Another fatal repercussion of corruption for these countries is not only the waste of financial  resources,  but  also  the  cancelation  of  international  aid  programs  as  a punishment (5). Weak public administration with corrupt officials therefore results in a vicious circle for the whole country.

After evaluating the three vital reforms in Ghana, the downsizing of the public sector as well as an insufficient rise of civil servant salaries, in the following, this paper aims at observing some of the latest reform movements. By doing so, the goal is to make a recommendation as to where the development of the Ghanaian and African civil service should be headed in order to guarantee more capable ways of implementing policies for an improvement of the countries’ development.

Related posts:
· The African Governance Crisis (1/4) · A sift inventory of Africa’s development problems
· The African Governance Crisis (3/4) · Rehabilitating the African Civil Service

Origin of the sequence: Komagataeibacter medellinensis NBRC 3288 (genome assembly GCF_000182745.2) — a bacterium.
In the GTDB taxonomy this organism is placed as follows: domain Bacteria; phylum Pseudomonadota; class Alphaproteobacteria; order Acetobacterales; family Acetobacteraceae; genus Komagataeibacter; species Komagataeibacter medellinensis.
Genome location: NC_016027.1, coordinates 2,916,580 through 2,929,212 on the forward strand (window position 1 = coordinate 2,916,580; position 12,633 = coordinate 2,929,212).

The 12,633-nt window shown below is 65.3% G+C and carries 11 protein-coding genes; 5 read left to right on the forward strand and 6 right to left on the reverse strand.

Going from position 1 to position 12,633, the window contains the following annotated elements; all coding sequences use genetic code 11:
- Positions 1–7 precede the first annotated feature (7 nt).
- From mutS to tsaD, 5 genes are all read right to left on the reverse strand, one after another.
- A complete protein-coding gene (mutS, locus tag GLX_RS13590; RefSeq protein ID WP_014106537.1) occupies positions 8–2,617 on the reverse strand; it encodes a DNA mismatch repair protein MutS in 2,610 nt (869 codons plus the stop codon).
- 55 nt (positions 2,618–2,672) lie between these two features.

· Millennium Development Goals: Fragile states claim summit outcome off-target


(1) Olowu, B. (1999). Redesigning African Civil Service Reforms. In: The Journal of Modern African Studies 37, 1 (1999). Cambridge University Press.
(2) Adamolekun, L. (2005). Re-Orienting Public Management in Africa: Selected Issues and Some Country Experiences. In: African Development Bank – Economic Research Paper Series No. 81.
(3) Chaudhry, K. A. (1993). Myths of the Market and the Common History of Late Developers.
(4) United Nations. (2005). Public Administration and Development – Report of the
Secretary General, Sixtieth Session.
(5) Evans, P. (1995). The State as Problem and Solution: Predation, Embedded Autonomy, and Structural Change. In: Politics and Society.
(6) Goldsmith, M. J. & Page, E. C. (1998). Farewell to the British State? In: Public Sector Reform by Jan-Erik Lane. London: SAGE Publications.
(7) Dodoo, R. (1996). The Core Elements of Civil Service Reforms. In: African Journal of Public Administration and Management
(8) World Bank. (1997). World Development Report. New York: Oxford University Press

A sift inventory of Africa’s development problems


Index of African Governance Human Development

Index of African Governance Human Development © European Statistical Laboratory

The underdevelopment of developing countries and the attempted overcome of the latter are at heart of international debates ever since development politics began gaining ground in world politics in the 1960ies. Today, African states receive special attention in regard to possibilities of an amelioration of their economic status quo.